Outdoors

What To Do If You See A Cougar

Seeing any kind of wildlife with sharp teeth and claws can be a scary experience for any hiker or camper. Wild life is unpredictable and a muscular cat just might be able to overpower you. So how can you deal with these sightings and what should you know about cougars? Here are some answers.

What Is A Cougar?

A cougar is also known as a mountain lion, puma, or panther depending on the region.

Where Do They Live?

They are found from Canada all the way down through South America. They like to be solitary and seek out areas that are sparsely populated. Their skittishness makes them not a huge threat to humans even when they cross paths, though if it feels threatened or hungry enough, it may attack, so you do need to be careful.

What To Do If You See One

It may surprise you but even though a cougar is a very strong wild animal who is an exceptional hunter, it doesn’t want to come into contact with you as much as you don’t want to come into contact with it. In fact, many times when humans cross paths with cougars, it is by accident and may catch both parties off guard. This is why attacks are so rare. Cougars don’t usually stalk humans.

If you come across a cougar in the wild, here are some things to remember to help you get away from the situation safely and in one piece:

It is important that the cougar doesn’t feel surrounded or it may attack. Always make sure that the cougar has a clear escape path out.

Stay calm. The last thing you want to do is to run screaming from the area, though this may be your first instinct. Cougars are hunters and if you turn your back on them and run away, you could trigger their chasing instinct. They may not be very interested in you at first, but if you present a challenge for them they may rise to the occasion.

Maintain direct eye contact. Lowering your eyes may be a sign of submission for the cougar, but it can also give it opportunity to pounce on you knowing that your reaction time will be that much longer than if you were keeping direct eye contact with it the whole time.

Gather children. If you have any kids in your hiking or camping party with you, this is the time to make sure you grab them. Tell them in a clear direct voice to stay calm and back slowly toward you. If you have very young children with you try to pick them up without bending over or turning your back toward the cougar. You never want the cougar to see you with your guard down.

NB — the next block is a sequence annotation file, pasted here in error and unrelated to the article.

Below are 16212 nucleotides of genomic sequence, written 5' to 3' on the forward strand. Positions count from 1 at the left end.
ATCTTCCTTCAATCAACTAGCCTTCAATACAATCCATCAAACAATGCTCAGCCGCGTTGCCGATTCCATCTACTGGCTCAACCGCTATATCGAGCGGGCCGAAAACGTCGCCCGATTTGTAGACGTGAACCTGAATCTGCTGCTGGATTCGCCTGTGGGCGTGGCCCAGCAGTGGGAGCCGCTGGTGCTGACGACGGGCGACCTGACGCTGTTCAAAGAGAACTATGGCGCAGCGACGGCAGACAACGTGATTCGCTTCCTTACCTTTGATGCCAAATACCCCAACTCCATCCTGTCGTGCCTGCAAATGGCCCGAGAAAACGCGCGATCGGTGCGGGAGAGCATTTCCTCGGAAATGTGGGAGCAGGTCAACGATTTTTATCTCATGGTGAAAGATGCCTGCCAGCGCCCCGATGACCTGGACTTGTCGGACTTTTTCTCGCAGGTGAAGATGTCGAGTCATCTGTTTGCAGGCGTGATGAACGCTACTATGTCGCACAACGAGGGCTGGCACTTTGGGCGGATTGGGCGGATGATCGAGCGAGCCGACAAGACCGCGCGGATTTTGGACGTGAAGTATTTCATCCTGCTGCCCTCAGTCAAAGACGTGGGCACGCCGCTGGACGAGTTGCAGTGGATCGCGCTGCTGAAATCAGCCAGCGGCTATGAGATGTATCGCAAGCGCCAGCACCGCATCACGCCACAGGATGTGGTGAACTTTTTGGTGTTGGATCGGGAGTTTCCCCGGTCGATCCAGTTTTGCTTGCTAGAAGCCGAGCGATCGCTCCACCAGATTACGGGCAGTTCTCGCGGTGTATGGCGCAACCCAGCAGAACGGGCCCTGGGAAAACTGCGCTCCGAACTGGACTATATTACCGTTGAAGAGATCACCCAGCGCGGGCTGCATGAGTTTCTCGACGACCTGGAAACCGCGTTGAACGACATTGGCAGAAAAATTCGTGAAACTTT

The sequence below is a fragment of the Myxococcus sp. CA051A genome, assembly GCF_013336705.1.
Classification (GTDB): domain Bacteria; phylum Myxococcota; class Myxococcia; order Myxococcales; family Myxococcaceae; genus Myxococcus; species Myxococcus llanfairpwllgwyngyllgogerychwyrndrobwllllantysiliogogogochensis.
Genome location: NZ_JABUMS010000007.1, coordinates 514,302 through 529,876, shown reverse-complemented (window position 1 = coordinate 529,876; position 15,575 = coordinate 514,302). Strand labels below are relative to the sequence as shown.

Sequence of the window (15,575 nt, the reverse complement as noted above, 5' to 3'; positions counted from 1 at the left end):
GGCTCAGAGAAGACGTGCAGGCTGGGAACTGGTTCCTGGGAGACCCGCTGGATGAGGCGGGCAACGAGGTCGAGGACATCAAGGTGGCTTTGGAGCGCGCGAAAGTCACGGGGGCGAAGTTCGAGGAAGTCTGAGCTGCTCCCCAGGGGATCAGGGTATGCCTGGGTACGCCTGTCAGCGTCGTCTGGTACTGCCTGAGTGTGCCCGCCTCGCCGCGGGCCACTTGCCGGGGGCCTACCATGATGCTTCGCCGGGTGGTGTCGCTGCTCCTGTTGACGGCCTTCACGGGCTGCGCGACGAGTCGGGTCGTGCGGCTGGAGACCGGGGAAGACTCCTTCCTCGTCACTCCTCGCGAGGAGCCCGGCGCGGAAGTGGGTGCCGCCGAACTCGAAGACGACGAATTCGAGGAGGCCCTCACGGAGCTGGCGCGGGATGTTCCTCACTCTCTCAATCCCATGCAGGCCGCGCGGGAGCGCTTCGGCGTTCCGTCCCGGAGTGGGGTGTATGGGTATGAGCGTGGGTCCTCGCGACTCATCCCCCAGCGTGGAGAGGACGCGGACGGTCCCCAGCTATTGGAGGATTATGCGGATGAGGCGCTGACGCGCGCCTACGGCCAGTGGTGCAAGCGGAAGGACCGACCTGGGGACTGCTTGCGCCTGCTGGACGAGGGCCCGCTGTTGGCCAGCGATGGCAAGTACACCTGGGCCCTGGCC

Back away slowly. As mentioned earlier, you do not want to run or turn your back on the cougar. So back up slowly. You don’t want to trigger the chasing instinct in the cougar, but you also don’t want to trip and fall over anything behind you as well. Keep walking backwards until you are out of sight of the cougar. These wild cats rarely will follow you if you are backing away, so you should be able to get away fairly quickly.

If they are acting aggressively, speak loudly, clap your hands, and hold your arms above your head. Acting bigger and noisier than you really are may lower the cougar’s confidence in being able to take you down.

Fight back in an attack. Though you don’t want to provoke a cougar, if in the unlikely event that it attacks you, do not play dead. Fight back with anything you can get your hands on. Cougars have very sharp teeth and claws and are very muscular animals, so you will need to use anything near you like large or sharp rocks, sticks, or tools to your advantage.

How To Avoid Meeting Up With One

You cannot completely eliminate the risk of running into a cougar if you live in cougar country, however, there are things you can do to ensure you’re not attracting them to where you live or recreate. Here are some tips for not attracting cougars:

Never feed any wildlife. Even if you’re just feeding a squirrel or raccoon, cougars follow prey, so you don’t really want prey to be hanging around you.

Keep pets on a leash. Again, cougars follow prey. They are not typically interested in humans, but they might be interested in eating your pet dog. If your dog is safely on a leash and not running around on its own, a cougar is much less likely to strike.

Do not camp near your food. Cougars are not usually interested in campers food, but if there have been a lot of campers in the area that don’t seal their food properly, a cougar may have gotten a taste of human food and might come back for more.

Carry deterrent spray. Make sure you know how to use this before you come into contact with a cougar. You don’t want to be fumbling with the spray in a time of desperation.

Do not wander around at dusk and dawn. Cougars hunt mostly at these hours when it is much darker and it is easier to hide themselves. Try to avoid hiking at these hours if you can. If you are camping, make a fire and gather everyone around it. Keep a close eye on children at all times.

Make noise. Obviously, many hikers seek out the wild to escape the noises of every day life, but making noise while you are hiking will alert wildlife that you are there and will give them a chance to move along.


Have you ever encountered any kind of predators in your camping or hiking experience? Did you try any of these methods to get away from the animal? What are some other tips you would suggest to fellow hikers and campers?

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